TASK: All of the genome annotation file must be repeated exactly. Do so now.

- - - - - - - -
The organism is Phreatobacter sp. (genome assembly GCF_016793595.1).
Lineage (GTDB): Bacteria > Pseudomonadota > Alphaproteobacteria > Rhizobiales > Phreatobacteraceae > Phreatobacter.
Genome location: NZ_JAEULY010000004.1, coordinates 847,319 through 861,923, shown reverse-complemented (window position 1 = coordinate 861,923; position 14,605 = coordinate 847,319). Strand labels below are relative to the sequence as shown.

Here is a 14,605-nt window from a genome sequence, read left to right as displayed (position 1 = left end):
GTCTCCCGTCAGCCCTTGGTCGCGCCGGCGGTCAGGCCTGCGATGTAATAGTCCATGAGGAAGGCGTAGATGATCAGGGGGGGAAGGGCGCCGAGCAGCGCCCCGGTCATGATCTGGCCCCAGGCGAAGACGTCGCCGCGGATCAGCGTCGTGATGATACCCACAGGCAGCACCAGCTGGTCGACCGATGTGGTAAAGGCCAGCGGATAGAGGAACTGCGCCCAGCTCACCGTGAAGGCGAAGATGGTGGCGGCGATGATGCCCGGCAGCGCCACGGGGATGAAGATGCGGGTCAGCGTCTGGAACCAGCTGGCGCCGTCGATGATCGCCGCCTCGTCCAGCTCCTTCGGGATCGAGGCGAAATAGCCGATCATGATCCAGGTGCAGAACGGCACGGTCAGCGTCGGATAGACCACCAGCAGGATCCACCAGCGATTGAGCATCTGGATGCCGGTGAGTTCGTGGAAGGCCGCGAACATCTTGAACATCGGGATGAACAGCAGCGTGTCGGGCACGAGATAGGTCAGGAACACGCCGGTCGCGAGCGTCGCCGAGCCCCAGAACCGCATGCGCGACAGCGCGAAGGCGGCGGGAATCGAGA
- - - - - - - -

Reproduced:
The organism is Phreatobacter sp. (genome assembly GCF_016793595.1).
Lineage (GTDB): Bacteria > Pseudomonadota > Alphaproteobacteria > Rhizobiales > Phreatobacteraceae > Phreatobacter.
Genome location: NZ_JAEULY010000004.1, coordinates 847,319 through 861,923, shown reverse-complemented (window position 1 = coordinate 861,923; position 14,605 = coordinate 847,319). Strand labels below are relative to the sequence as shown.

Here is a 14,605-nt window from a genome sequence, read left to right as displayed (position 1 = left end):
GTCTCCCGTCAGCCCTTGGTCGCGCCGGCGGTCAGGCCTGCGATGTAATAGTCCATGAGGAAGGCGTAGATGATCAGGGGGGGAAGGGCGCCGAGCAGCGCCCCGGTCATGATCTGGCCCCAGGCGAAGACGTCGCCGCGGATCAGCGTCGTGATGATACCCACAGGCAGCACCAGCTGGTCGACCGATGTGGTAAAGGCCAGCGGATAGAGGAACTGCGCCCAGCTCACCGTGAAGGCGAAGATGGTGGCGGCGATGATGCCCGGCAGCGCCACGGGGATGAAGATGCGGGTCAGCGTCTGGAACCAGCTGGCGCCGTCGATGATCGCCGCCTCGTCCAGCTCCTTCGGGATCGAGGCGAAATAGCCGATCATGATCCAGGTGCAGAACGGCACGGTCAGCGTCGGATAGACCACCAGCAGGATCCACCAGCGATTGAGCATCTGGATGCCGGTGAGTTCGTGGAAGGCCGCGAACATCTTGAACATCGGGATGAACAGCAGCGTGTCGGGCACGAGATAGGTCAGGAACACGCCGGTCGCGAGCGTCGCCGAGCCCCAGAACCGCATGCGCGACAGCGCGAAGGCGGCGGGAATCGAGA